Internal radiation therapy refers to treatments in which a radioactive substance is placed inside your body so it can release radiation from within. Often the substance is a small implant, which may be left in for only minutes or for days. It may also be left in permanently. Internal radiation therapy can be taken in pill form by mouth or as a fluid that you get intravenously.
Brachytherapy is radiation therapy that’s delivered by implanting a small radioactive source—such as a seed, pellet, wire, needle, or capsule—inside your body. A doctor places the source next to or inside the tumor using a tube-like applicator. Depending on your specific situation, you might need a high-dose radiation source that’s inserted for a short time (and then removed) on several occasions. Or you might need a low-dose radiation source that’s inserted once and left for weeks, for months, or permanently.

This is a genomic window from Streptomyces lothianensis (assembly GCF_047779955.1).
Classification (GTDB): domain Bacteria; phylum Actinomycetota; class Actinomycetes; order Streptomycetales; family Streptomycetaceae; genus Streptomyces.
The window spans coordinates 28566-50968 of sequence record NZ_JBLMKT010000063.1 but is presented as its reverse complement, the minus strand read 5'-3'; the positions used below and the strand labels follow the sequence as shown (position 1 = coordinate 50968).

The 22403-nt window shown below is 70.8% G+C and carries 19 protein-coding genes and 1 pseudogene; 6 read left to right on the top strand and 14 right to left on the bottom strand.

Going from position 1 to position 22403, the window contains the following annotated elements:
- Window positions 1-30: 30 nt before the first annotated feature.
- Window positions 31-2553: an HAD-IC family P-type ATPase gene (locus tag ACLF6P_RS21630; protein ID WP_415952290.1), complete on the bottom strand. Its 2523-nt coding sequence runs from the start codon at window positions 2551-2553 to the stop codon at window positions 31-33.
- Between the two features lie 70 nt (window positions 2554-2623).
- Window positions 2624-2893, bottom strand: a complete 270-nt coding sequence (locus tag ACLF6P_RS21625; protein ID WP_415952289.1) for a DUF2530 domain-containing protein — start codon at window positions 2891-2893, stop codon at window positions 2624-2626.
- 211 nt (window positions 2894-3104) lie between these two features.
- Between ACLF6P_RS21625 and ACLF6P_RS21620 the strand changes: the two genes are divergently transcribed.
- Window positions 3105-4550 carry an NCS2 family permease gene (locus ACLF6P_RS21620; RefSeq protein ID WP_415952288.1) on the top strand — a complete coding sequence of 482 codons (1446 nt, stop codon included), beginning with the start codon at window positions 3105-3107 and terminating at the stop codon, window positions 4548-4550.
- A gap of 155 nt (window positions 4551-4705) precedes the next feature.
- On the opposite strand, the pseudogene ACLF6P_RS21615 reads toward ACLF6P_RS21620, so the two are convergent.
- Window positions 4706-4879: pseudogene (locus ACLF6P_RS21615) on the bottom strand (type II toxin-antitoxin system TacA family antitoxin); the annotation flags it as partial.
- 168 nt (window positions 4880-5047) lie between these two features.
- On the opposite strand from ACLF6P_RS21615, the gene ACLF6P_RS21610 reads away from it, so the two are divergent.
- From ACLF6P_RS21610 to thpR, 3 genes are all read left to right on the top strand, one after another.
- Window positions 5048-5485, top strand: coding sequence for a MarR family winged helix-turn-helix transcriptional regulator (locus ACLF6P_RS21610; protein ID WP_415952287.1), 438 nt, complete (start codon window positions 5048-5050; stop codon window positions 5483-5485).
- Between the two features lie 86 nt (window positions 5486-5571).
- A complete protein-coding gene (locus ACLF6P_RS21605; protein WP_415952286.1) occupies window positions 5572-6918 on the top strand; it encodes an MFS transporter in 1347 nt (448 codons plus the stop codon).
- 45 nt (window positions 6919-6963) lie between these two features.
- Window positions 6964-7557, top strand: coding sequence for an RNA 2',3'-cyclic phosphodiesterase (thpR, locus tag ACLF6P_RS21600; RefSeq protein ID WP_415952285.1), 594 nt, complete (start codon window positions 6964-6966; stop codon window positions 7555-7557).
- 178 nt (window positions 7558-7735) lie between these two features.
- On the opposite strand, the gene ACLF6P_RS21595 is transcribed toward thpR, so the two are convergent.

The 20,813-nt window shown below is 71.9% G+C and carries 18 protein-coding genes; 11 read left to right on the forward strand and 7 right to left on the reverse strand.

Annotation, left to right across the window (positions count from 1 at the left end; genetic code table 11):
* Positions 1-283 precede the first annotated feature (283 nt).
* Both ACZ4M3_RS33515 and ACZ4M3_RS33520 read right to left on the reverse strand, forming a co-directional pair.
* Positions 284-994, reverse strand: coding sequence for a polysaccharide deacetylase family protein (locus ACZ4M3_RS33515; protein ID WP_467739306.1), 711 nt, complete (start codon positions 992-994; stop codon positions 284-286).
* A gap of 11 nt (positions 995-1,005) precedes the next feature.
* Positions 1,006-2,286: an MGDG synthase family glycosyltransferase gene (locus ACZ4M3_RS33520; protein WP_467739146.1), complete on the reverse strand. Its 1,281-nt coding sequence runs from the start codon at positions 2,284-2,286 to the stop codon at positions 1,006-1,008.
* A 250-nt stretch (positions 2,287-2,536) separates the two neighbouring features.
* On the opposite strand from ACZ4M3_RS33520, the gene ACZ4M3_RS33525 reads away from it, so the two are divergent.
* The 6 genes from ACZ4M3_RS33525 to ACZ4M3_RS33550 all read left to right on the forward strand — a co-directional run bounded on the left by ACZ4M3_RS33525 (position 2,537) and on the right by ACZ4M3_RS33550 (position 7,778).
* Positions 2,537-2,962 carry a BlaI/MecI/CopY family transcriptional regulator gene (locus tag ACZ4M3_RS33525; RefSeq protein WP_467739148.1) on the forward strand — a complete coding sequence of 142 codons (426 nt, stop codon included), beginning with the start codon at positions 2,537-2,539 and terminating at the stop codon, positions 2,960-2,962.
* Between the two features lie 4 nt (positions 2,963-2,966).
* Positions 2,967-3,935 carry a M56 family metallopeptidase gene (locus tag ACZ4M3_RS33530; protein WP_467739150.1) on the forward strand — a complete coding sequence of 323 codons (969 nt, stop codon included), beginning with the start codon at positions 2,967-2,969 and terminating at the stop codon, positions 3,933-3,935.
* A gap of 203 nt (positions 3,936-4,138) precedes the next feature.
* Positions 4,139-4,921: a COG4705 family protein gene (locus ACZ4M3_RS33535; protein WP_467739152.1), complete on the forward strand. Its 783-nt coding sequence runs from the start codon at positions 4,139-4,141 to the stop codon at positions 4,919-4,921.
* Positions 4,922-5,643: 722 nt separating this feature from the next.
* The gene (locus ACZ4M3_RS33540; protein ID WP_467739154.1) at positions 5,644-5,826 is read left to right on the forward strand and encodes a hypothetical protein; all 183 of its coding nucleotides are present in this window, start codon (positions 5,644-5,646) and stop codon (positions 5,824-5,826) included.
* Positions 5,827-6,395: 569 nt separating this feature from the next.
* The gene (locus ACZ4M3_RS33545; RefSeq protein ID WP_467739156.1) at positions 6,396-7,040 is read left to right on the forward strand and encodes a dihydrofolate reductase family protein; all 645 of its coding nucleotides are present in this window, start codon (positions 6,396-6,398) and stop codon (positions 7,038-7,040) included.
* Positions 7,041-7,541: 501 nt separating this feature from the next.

Systemic Radiation Therapy
Radioactive medicines can be taken by mouth or injected in a vein. These medicines travel throughout the body, collect where there’s cancer, and give off radiation to kill cancer cells. One example is radioactive iodine therapy, used to treat thyroid cancer.